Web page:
Have you ever sat down in your stylist’s chair for a consultation with this exact look on your face because you had no clue what they were saying? “Umm…yeah, I’ll have that,” you politely respond, pretending to know exactly what he or she was saying. You don’t have to pretend with us! Stylists have a vocabulary of their own that, sometimes, us clients don’t understand. That’s where we come in! It’s important to understand your stylist, because after all, you are trusting them with your hair. Before your next color appointment, brush up on these important terms in our hair color glossary.
Porosity: Your stylist determines how porous your hair is by how much color it absorbs. Hair damage can also be determined through its porosity.
Over processed: Chemically damaged hair caused by over-coloring. The results can be dull, frizzy, fried, matted strands of hair and split ends.
Dull: Hair with little or no shine. This can be fixed with glossing treatments.
Level: The amount of lightness or darkness in the shade or tone of hair color.
Tone: The actual color of hair: blonde, brunette, auburn, etc. These colors can range from dark to light depending on the level of the tone.
Contrast: The difference between one section of hair versus another. Light hair with darker lowlights is low contrast, and dark hair with light highlights is high contrast.
Brassy: A term for hair that gives off a yellow-orange tint after lightening. This can happen if your hair was a darker shade and you tried lightening in one process, or if you have naturally red or golden undertones that are chemically lightened. Brassy color.
Color Techniques and Trends
Dimension: Giving hair more than one color gives it natural dimension.
Lift: Lightening of the hair gives it lift.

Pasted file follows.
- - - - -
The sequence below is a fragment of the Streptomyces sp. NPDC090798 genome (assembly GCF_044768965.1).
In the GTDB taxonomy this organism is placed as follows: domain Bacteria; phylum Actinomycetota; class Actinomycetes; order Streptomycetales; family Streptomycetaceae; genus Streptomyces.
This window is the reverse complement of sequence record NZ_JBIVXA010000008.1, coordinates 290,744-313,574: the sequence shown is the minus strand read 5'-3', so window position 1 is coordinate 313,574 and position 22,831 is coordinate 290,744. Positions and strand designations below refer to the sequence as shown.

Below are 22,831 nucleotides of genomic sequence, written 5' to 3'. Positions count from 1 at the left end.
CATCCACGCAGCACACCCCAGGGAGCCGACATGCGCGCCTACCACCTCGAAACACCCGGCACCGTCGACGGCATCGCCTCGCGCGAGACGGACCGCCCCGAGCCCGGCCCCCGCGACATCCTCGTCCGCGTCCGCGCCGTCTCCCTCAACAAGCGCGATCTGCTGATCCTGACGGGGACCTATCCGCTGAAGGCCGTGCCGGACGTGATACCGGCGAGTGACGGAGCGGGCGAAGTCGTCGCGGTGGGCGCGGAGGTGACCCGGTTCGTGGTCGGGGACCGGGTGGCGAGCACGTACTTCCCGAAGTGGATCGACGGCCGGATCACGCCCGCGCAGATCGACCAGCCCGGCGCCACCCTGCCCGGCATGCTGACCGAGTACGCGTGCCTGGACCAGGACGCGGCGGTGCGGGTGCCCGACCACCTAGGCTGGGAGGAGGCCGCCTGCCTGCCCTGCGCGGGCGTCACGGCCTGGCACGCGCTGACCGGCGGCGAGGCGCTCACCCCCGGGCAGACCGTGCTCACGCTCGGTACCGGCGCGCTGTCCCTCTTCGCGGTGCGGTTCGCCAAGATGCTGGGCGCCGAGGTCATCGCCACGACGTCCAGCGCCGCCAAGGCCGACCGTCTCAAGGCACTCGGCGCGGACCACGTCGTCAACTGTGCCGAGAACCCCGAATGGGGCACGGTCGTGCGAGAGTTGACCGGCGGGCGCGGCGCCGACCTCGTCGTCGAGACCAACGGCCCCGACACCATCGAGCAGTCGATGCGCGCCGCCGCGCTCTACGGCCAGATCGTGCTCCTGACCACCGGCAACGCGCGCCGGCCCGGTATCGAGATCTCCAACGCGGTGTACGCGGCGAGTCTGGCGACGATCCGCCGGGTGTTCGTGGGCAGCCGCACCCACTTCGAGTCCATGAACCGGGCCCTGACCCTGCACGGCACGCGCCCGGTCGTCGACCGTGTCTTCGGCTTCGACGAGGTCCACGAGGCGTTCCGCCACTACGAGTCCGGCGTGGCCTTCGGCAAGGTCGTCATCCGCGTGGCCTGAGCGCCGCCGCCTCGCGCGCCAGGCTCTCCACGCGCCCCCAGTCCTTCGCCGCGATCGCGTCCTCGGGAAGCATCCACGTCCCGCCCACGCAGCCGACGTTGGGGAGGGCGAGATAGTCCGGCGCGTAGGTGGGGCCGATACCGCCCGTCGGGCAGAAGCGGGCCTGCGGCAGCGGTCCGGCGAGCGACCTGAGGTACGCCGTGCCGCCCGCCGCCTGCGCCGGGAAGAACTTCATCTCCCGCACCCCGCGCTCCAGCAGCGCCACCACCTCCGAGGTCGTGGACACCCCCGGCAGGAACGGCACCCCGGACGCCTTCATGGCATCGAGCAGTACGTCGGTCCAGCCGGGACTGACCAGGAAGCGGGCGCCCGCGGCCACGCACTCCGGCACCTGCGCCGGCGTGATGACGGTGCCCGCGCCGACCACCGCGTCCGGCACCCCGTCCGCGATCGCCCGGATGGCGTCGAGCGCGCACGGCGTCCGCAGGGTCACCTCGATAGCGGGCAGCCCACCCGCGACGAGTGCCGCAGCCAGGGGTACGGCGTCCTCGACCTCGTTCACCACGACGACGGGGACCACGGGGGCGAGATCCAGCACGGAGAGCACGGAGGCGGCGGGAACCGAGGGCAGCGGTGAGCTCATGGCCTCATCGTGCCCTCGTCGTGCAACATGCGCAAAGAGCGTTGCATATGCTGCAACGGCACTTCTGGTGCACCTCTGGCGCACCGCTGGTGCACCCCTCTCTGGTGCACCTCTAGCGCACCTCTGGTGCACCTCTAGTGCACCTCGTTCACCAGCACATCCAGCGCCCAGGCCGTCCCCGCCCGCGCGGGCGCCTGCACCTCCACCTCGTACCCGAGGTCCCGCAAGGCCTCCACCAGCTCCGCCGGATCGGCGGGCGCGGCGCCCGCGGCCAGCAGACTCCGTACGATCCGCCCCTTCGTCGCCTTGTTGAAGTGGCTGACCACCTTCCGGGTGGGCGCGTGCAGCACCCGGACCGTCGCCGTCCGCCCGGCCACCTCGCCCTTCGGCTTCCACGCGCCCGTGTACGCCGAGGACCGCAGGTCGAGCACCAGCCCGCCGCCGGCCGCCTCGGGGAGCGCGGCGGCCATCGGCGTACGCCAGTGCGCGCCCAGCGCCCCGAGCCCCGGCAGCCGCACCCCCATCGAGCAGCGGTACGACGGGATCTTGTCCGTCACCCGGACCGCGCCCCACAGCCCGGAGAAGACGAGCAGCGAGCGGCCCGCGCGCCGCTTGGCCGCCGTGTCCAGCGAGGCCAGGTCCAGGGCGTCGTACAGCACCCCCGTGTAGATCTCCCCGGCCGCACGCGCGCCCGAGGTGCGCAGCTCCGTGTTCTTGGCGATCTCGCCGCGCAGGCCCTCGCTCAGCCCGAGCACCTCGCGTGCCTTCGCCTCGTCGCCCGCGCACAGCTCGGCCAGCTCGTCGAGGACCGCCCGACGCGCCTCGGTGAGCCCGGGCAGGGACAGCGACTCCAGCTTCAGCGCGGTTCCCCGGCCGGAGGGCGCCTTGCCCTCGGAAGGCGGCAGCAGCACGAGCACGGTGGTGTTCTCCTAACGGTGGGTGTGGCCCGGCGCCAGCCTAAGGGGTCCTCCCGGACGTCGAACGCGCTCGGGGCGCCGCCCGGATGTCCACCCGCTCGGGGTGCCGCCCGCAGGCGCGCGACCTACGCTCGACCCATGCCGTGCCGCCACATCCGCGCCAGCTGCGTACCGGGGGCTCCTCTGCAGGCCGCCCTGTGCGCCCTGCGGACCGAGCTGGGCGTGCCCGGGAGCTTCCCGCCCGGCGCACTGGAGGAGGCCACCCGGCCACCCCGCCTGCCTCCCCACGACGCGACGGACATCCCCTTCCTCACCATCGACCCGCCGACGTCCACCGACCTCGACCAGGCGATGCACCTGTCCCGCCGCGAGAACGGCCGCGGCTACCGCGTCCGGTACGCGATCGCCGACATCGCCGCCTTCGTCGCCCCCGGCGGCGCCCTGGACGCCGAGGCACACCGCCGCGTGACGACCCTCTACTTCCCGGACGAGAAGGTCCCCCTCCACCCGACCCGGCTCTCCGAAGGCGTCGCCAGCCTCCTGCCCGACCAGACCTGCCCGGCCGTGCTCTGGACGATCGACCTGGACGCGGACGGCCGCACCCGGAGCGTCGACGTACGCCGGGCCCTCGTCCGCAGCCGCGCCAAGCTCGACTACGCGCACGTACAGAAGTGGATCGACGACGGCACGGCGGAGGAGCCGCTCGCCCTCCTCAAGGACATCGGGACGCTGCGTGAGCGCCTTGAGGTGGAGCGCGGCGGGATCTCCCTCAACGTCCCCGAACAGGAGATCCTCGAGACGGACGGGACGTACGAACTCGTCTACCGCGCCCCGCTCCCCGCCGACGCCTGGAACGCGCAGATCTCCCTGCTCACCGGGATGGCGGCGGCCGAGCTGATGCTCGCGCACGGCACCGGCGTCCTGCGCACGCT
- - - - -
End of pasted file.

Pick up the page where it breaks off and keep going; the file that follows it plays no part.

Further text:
Highlights: A lightening effect used on thin or thick strands of hair with a tint that’s lighter than the rest of your hair.
Lowlights: A darkening effect used on thin or thick strands of hair with a tint that’s darker than the rest of your hair.
Ombre: A gradual hair lightening technique consisting of darker roots transitioning into lighter tips. Dark on top, light on bottom Ombre.
Reverse ombre: The opposite of an ombre. A gradual hair color technique that starts with light roots and gradually gets darker. Light on top, dark on bottom. Reverse ombre.
Sombre: A softer and more natural ombre. Ideal for those of us that want some color without going ombre bold.
Balayage: Highlighting hair by hand rather than with foil or a cap. This gives your stylist more freedom to apply the color and the result is a more natural color.
Chalking: A temporary technique of applying colored chalk to the hair. The chalk is temporary as it washes out in the shower. This method should be done professionally for the best and safest results.
Now that your stylist will no longer be speaking to you in tongues, what are you waiting for? Book that appointment and talk color with your stylist!